No Call Too Small

0 out of 5

By the end of the day, a cop must choose between ethics and social death. A camp counsellor, stuck deep in the woods with a small group of boys, only has a few hours before the DTs kick in. Adult children scramble to get the best of what remains of their mother’s estate, but funeral plans may be premature. Sandwiched between a depressed mother and a careless father, a young girl must help attract customers to the family business, no matter the cost. On this dark, winding road of stories, there’s little choice but to hang on and meet whatever’s over the rise head on.


Oscar Martens has been publishing stories and poems since George Michael carelessly whispered, and believes an entire world can fit inside a fifteen minute story. Many of them have been nominated for notable awards and published in journals such as The Journey Prize Stories, Prairie Fire, Queen’s Quarterly, Quarry, The Malahat Review, Event, and Grain.

Oscar lives with his wife in Burnaby, BC, Canada.

“Martens’s striking, perceptive collection illuminates a range of Canadians in moments of bad luck and dissatisfaction. His haunting, darkly funny situations, captured in crisp, spare prose, will appeal to fans of George Saunders.”—Publishers Weekly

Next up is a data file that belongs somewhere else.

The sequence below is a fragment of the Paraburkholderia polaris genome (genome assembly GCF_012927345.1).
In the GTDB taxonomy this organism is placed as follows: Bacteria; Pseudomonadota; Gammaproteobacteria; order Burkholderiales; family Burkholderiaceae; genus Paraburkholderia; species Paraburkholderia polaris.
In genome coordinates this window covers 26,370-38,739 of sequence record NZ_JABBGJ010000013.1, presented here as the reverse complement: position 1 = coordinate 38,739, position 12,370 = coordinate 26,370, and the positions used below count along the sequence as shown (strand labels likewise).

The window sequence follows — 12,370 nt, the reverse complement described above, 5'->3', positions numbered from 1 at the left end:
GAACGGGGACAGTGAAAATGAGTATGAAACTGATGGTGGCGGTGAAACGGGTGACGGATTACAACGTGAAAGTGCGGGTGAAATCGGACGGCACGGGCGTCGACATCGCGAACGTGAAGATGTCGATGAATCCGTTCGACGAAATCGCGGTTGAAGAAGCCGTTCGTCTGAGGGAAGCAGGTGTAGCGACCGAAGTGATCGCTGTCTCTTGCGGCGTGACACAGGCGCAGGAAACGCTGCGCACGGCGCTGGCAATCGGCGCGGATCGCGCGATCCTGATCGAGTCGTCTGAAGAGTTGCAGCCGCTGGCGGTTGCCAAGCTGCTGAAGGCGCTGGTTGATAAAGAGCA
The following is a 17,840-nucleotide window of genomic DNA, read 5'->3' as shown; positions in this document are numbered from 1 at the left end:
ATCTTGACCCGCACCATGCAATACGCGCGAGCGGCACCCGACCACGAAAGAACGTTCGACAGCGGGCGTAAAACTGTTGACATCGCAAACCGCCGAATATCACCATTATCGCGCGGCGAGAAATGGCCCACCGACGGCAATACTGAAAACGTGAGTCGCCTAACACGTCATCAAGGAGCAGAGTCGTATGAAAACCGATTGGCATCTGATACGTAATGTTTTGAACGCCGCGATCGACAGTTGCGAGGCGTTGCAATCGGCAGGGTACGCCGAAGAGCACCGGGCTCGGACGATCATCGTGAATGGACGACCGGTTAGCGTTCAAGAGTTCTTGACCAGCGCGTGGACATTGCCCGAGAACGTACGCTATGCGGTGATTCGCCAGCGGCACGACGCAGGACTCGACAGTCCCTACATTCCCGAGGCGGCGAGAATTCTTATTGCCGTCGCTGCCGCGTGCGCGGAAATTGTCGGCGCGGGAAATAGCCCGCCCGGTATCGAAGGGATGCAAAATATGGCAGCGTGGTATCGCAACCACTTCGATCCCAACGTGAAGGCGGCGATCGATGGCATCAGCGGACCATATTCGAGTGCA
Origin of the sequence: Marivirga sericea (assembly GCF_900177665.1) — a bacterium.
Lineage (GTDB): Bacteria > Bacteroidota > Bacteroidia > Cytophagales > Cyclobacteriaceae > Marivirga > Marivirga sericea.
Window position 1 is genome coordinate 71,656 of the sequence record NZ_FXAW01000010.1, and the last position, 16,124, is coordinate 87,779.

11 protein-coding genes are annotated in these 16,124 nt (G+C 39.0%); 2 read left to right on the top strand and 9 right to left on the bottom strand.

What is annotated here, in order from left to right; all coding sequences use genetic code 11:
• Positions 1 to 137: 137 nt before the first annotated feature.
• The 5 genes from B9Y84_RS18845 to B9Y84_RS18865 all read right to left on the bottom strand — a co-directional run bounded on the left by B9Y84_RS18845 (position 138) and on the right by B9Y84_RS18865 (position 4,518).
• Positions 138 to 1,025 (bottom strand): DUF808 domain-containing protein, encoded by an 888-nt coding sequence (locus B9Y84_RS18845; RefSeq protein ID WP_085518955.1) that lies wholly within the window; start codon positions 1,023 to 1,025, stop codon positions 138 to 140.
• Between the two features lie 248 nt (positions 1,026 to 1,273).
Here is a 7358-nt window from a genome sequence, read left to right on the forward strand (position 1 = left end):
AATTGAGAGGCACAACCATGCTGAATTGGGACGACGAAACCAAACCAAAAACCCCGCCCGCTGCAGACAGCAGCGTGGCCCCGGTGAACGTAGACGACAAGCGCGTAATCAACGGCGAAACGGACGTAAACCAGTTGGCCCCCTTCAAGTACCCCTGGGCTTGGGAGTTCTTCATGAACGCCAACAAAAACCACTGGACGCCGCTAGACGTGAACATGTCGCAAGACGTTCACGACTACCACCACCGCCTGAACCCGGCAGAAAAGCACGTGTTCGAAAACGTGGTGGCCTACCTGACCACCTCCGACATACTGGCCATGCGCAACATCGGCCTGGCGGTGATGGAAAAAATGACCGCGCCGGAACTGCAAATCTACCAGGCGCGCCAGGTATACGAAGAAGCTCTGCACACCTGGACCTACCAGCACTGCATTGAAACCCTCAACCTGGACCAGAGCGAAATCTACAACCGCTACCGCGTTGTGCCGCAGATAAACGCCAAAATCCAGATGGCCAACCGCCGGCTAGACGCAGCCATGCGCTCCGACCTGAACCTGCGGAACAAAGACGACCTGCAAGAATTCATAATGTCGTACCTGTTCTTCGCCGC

“Oscar Martens’s characters hurtle their way toward potential disaster or redemption in these vivid stories of lives burdened by misunderstandings and disappointment, usually self-inflicted. Martens’s strong prose is a pleasure to read, with dark humour and lively storytelling that brings a quirky humanity to his characters.”—Janie Chang, Globe and Mail bestselling author of Dragon Springs Road

“Oscar Martens is the twitchy love child of Tom Waits, Charles Bukowski and Ricky Gervais. These stories are lean, and loaded, and devastatingly true. In just a few pages, Martens throws his readers into the deep end of a swimming pool swarming with sharks, or piranhas, or hungry polar bears – and you, dear reader, have a flesh wound. These short stories read like brilliant, poignant novels. Highly recommended.”—Thomas Trofimuk, author of Waiting for Columbus